ICC approves harsher penalties for ball-tampering

Wednesday, 4 July 2018 00:00 -     - {{hitsCtrl.values.hits}}

ESPNCricinfo: A player found guilty of ball-tampering can now be banned for up to six Test matches or 12 ODIs. This is among the consequences of the ICC approving significant changes to its code of conduct during its annual conference over the weekend in Dublin.

Changing the condition of the ball, previously a Level 2 offence, is now a Level 3 offence. Sanctions for Level 3 offences have also been hardened: where they would have earlier earned a player eight suspension points – leading to a maximum ban of four Tests or eight ODIs – it will now earn 12 suspension points. Level 4 offences, meanwhile, will earn a minimum of 12 suspension points.

Harsher punishments for ball-tampering have been on the cards ever since the issue reared its head during the Newlands Test in March. The ball-tampering controversy led to Cricket Australia banning Steven Smith and David Warner from international cricket for a year and Cameron Bancroft for nine months. The ICC’s code-of-conduct sanctions were far less severe: a one-Test ban for captain Smith and three demerit points for Bancroft, the player who attempted to alter the ball’s condition using a foreign object.

After that rancourous series between South Africa and Australia, the ICC cricket committee, headed by former India captain Anil Kumble, recommended that the ICC take a harder view of code-of-conduct violations. At the time, ICC chief executive David Richardson, who sits on the cricket committee, told ESPNcricinfo that Kumble’s panel “came hard” at personal abuse and ball-tampering specifically.

The upgraded sanctions are a result of the ICC board approving the cricket committee’s recommendations.

Four new offences have also been included in the code of conduct. These are: attempting to gain an unfair advantage (cheating, other than ball-tampering - level 2 or 3), personal abuse (level 2 or 3), audible obscenity (level 1), and disobeying an umpire’s instructions (level 1).

The match referee will now hear all Level 1, 2 and 3 charges as well as appeals, with a judicial commissioner only hearing Level 4 charges and appeals. This is significant, because it reduces the scope for players to get sanctions overturned. For example, the judicial commissioner hearing Kagiso Rabada’s appeal against a Level 2 sanction overturned a two-match ban for making physical contact with an opponent, ruling that there wasn’t enough evidence to say if Rabada’s contact with Steven Smith matched the “inappropriate and deliberate” definition covered by the code of conduct.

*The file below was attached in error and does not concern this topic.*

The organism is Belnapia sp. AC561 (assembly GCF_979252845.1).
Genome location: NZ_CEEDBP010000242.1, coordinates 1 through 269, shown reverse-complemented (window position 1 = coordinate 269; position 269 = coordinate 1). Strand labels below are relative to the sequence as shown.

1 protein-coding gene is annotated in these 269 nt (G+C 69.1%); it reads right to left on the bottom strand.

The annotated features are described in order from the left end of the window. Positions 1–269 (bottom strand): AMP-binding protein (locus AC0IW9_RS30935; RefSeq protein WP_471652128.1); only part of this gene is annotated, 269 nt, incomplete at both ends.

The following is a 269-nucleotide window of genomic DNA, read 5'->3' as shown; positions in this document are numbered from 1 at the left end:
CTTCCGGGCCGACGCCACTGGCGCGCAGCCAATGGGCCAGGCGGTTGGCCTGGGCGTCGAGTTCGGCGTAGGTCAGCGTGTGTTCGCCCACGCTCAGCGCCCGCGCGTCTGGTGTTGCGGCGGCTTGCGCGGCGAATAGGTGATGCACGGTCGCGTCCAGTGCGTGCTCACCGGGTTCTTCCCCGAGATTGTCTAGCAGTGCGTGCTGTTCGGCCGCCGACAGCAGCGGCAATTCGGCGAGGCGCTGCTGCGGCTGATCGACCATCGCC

The ICC has also introduced an appeal fee, which players or members of support staff will have to lodge before appealing a code-of-conduct charge. The fee will only be refunded if the appeal is successful.

The ICC Board has also agreed to look into how member boards can be made accountable for its players’ behaviour, whereby boards can be penalised if its players’ offences add up to “exceed certain thresholds”.

ICC gives SLC election deadline

The International Cricket Council has given Sri Lanka Cricket its first official warning over its continuing administrative malaise, with world cricket’s governing body telling SLC that it stands to lose its ICC membership status if elections aren’t held before the end of the year.

“The Board agreed to allow a representative of the Sri Lankan Sports Minister to sit as an observer to the ICC Board and Full Council, but requested that elections for Sri Lanka Cricket are held within six months, failing which SLC’s Membership status would be considered,” stated an ICC media release following their 75th Annual Conference in Dublin.

SLC have been under the control of a Competent Authority, headed by Secretary Ministry of Sports Kamal Padmisiri, since 1 June when the previous board’s term had come to an end without fresh elections being held. 

Elections had been postponed following a stay order issued by a Court of Appeal, which deemed that election protocol had been violated in the lead up to the elections, which were set to be held on 31 May. The stay order was lifted on 14 June.

Sports Minister Faiszer Mustapha had previously spoken of his hope to hold elections by at least 31 July, but that now looks unlikely, with the elections only likely to take place following the end of the South Africa tour on 14 August.